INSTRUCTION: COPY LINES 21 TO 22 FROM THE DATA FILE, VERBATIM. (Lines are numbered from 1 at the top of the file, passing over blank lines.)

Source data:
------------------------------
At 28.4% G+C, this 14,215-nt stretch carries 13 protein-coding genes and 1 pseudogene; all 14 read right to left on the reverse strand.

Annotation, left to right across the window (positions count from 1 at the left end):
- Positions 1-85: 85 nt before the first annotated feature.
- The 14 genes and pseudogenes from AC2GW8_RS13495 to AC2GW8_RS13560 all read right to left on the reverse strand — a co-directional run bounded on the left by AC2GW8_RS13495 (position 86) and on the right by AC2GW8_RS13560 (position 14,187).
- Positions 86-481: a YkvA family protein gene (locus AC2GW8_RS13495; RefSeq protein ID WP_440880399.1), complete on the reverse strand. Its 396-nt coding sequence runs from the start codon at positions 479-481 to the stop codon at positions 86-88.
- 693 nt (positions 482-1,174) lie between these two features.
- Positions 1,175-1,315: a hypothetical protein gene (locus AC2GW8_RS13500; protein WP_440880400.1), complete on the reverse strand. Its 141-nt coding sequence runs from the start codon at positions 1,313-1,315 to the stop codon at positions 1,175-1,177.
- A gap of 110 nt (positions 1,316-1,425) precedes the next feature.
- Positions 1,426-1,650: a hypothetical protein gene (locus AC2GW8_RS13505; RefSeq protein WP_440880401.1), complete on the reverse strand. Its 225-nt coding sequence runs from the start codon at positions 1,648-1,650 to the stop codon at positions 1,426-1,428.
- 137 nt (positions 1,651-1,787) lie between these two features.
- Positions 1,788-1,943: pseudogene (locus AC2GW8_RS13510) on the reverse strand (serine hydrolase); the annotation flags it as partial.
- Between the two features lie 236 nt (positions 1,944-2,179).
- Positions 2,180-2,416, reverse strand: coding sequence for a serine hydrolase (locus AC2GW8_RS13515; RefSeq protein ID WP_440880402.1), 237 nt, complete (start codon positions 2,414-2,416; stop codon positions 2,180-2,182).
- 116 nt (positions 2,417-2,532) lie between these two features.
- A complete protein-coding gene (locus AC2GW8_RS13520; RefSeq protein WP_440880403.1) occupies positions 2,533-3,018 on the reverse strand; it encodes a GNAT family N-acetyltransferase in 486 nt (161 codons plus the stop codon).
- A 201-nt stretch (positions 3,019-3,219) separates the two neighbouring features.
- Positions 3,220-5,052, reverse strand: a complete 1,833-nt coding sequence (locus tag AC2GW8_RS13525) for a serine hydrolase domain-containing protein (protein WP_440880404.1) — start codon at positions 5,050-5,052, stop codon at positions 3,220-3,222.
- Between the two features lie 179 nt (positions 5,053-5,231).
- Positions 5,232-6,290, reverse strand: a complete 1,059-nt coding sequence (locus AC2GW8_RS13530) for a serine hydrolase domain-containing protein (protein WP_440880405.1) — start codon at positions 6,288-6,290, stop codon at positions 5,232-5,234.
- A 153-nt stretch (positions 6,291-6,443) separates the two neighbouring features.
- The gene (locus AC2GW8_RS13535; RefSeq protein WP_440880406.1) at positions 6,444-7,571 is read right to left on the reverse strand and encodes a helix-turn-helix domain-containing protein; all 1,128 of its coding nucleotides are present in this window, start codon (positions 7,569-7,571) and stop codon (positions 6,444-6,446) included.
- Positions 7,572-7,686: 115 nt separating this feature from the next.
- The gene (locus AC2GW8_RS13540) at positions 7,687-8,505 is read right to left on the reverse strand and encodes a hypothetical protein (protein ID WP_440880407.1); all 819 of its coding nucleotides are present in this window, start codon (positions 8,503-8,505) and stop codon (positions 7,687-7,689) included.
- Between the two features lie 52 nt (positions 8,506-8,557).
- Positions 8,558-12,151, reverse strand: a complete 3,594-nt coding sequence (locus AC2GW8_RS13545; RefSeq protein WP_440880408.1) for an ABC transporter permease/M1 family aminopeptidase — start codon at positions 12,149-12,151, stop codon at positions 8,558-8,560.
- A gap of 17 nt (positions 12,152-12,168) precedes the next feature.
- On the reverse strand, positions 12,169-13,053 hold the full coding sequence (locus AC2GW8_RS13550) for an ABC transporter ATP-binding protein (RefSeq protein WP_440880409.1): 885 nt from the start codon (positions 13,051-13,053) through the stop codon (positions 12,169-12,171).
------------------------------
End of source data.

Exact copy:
- The gene (locus AC2GW8_RS13535; RefSeq protein WP_440880406.1) at positions 6,444-7,571 is read right to left on the reverse strand and encodes a helix-turn-helix domain-containing protein; all 1,128 of its coding nucleotides are present in this window, start codon (positions 7,569-7,571) and stop codon (positions 6,444-6,446) included.
- Positions 7,572-7,686: 115 nt separating this feature from the next.